[caption id="attachment_2841" align="alignnone" width="268"] Frankenstein, Mary Shelley, 1818[/caption]
Frankenstein is a Gothic Romance novel written by an 18-year-old young woman in the 19th century on a dare that arguably birthed an entire genre (science fiction). I was inspired to read this book because this year marks its 200th year as a published piece of fiction. And I'm feeling all feminist. So, go book-written-by-a-teenage-girl-that-birthed-my-favourite-genre, take back the sci-fi from the angry white men hell-bent on destroying everything good about it. That whole thing. Also, I saw a still from a movie with Elle Fanning that came out sometime last year about Mary Shelley and I thought to myself, "I never read that... I probably should." And finally, my best friend told me it's her fave from that period of books and I was like, "Alright, everything is giving me a green light. Let's read this sucker."
So, I started the book in March because it was published in March of 1818 and I thought that would be cool. I usually read about 75 pages an hour and weighing in at just over 160 pages this book should've only taken me a couple of hours.
Reader, it took me FOUR MONTHS to finish. It became like an albatross to me in my reading goal. For some strange reason, I have a difficult time giving myself permission to read more than one book at a time. I don't know why. It's just something weird about my brain. So, I would set it aside for stretches of time in order to read other books and then guiltily come back to this tiny novel read a paragraph or two, promptly fall asleep, and then start the whole guilt cycle again.
It's a weird sort of disappointing to experience something that should be everything you love and it is not. Sitting here at the end of June, having finally garnered the motivation to finish the book, and put it behind me once and for all, I can say that I did enjoy the story.
But it was totally different from what I expected.
First of all, it starts off with a series of letters from Captain Walton to his sister regarding his North Pole expedition. Somehow, I never knew this. I had previously thought that I'd gained most of the Frankenstein story by cultural osmosis and I would essentially be reading along to the greatest hits and knock this one out. Frankly, Walton's letters really threw me off and I just didn't care. And then FINALLY, the monster shows up! But he's gone in a flash and we are introduced shortly thereafter to Frankenstein. Walton views him as an apparent godsend because he found himself without a true friend to confide in on his expedition. (He got real hung up on not being able to be friends with his crew and not being around anyone from his social class for a while and I was just not into that).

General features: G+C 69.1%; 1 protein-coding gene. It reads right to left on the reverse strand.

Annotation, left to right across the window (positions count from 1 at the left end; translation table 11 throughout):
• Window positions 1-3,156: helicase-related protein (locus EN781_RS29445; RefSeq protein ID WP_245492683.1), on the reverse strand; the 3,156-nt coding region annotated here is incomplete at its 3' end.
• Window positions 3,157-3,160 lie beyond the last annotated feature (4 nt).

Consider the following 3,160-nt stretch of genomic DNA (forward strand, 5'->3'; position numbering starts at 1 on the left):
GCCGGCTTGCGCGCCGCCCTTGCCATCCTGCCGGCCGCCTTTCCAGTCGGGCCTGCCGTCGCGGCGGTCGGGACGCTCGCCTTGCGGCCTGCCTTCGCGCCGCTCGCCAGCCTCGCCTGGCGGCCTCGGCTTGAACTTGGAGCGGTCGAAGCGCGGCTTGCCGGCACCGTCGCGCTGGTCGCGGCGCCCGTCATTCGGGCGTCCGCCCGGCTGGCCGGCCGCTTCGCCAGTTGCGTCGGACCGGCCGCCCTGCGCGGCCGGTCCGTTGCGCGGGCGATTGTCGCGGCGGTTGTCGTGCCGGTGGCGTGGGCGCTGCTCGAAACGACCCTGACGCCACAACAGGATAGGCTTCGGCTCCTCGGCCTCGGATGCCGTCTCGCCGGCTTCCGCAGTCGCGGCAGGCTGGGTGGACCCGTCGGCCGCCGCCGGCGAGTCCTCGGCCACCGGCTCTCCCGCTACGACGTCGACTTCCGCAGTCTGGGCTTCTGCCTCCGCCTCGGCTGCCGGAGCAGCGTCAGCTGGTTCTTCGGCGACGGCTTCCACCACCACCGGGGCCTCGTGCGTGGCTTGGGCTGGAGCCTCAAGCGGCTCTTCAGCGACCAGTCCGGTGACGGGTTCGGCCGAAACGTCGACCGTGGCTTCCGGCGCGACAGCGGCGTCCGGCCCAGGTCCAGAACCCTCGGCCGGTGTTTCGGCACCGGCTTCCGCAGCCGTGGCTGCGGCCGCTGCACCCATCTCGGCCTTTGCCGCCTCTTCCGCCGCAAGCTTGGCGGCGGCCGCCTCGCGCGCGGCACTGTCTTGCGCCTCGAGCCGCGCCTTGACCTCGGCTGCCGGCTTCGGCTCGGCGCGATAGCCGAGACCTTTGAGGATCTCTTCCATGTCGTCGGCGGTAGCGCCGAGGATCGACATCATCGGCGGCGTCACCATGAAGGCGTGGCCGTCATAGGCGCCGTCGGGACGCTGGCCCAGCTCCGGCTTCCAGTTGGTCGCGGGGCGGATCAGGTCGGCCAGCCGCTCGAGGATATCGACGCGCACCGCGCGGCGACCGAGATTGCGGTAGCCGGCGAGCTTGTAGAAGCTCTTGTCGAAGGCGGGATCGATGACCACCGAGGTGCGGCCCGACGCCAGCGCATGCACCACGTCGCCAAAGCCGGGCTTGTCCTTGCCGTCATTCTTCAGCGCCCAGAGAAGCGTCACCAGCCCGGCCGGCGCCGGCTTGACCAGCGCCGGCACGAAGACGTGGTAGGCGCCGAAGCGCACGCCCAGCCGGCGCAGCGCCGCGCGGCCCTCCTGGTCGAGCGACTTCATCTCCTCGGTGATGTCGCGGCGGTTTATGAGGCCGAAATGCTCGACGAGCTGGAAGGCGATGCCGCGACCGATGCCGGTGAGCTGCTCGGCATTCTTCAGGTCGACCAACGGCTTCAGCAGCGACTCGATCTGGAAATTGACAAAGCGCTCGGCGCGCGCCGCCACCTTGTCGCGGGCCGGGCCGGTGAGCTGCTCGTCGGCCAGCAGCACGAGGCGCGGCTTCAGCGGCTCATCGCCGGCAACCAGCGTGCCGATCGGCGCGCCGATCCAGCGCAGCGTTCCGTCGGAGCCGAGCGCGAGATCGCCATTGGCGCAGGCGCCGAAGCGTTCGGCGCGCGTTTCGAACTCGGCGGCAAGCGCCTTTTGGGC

Then starts Frankenstein's story. Some of these elements were familiar to me. And the feeling of the gothic mystery and romance did finally start to creep in. We follow Frankenstein from his early childhood through his autodidactic education to university. His interest from childhood always centered around alchemy and science. And his lack of directed education until university allowed him to bastardize alchemical pursuits with the scientific process. Thus we find a Frankenstein in his early 20s, away from home, and sequestered in his rooms in Germany he figures out how to suffuse non-living matter with life and he becomes our modern Prometheus.
The story of a man being destroyed by his own over-ambitious creation is very familiar to the modern reader. In fact, Ridley Scott has borrowed a lot of this idea for his famous Alien series. We know this story now. And yet, we often still find ourselves lamenting that the main character will inevitably meet destruction. Or at least, I do.
Frankenstein is sad and full of wonder. I identified with young Frankenstein's fascination with the world around him and his love for the mystery of the world we live in. I grieved that he met such tragedy. But I was a little bored in the telling. Though that scene with the lightning struck tree still sticks with me.
As for the interlude where the Creature tells us his own story. He felt to me fantastically creepy. A voyeur unable to recognize his trespassing. And reading his demand on Frankenstein for a companion... whew, that part was tough in this day in age with young men claiming that women exist for them and branding themselves involuntary celibates. I think earlier in my life I might have felt more pity for him. And I understand that he represents a lot about the modern man's experience. A man, feeling disconnected from his creator, has difficulty in finding his purpose in the world, so he lashes out and destroys his own chances for happiness and fulfillment.
Ultimately, that's the part of the story that is the most universal. I think we've all experienced it in some way or another. Either we've lost sight of ourselves and hurt those closest to us in the process or someone close to us has. But then what do we do?
Frankenstein ends with the death of the main character and the last sight of the creature rowing a boat off into the horizon. Walton, partly incredulous, has dictated this story to his sister and carries the burden of sharing the warning to the audience.
So, as a modern reader in 2018, what does this book mean for me? I still think it's amazing that this book exists. That a teenage girl wrote it and it has endured for 200 years. I think it's incredible that she could so easily identify the downfall of man and at the same time imbue him with imagination and vision. I'm glad I read it. I'm glad it's over.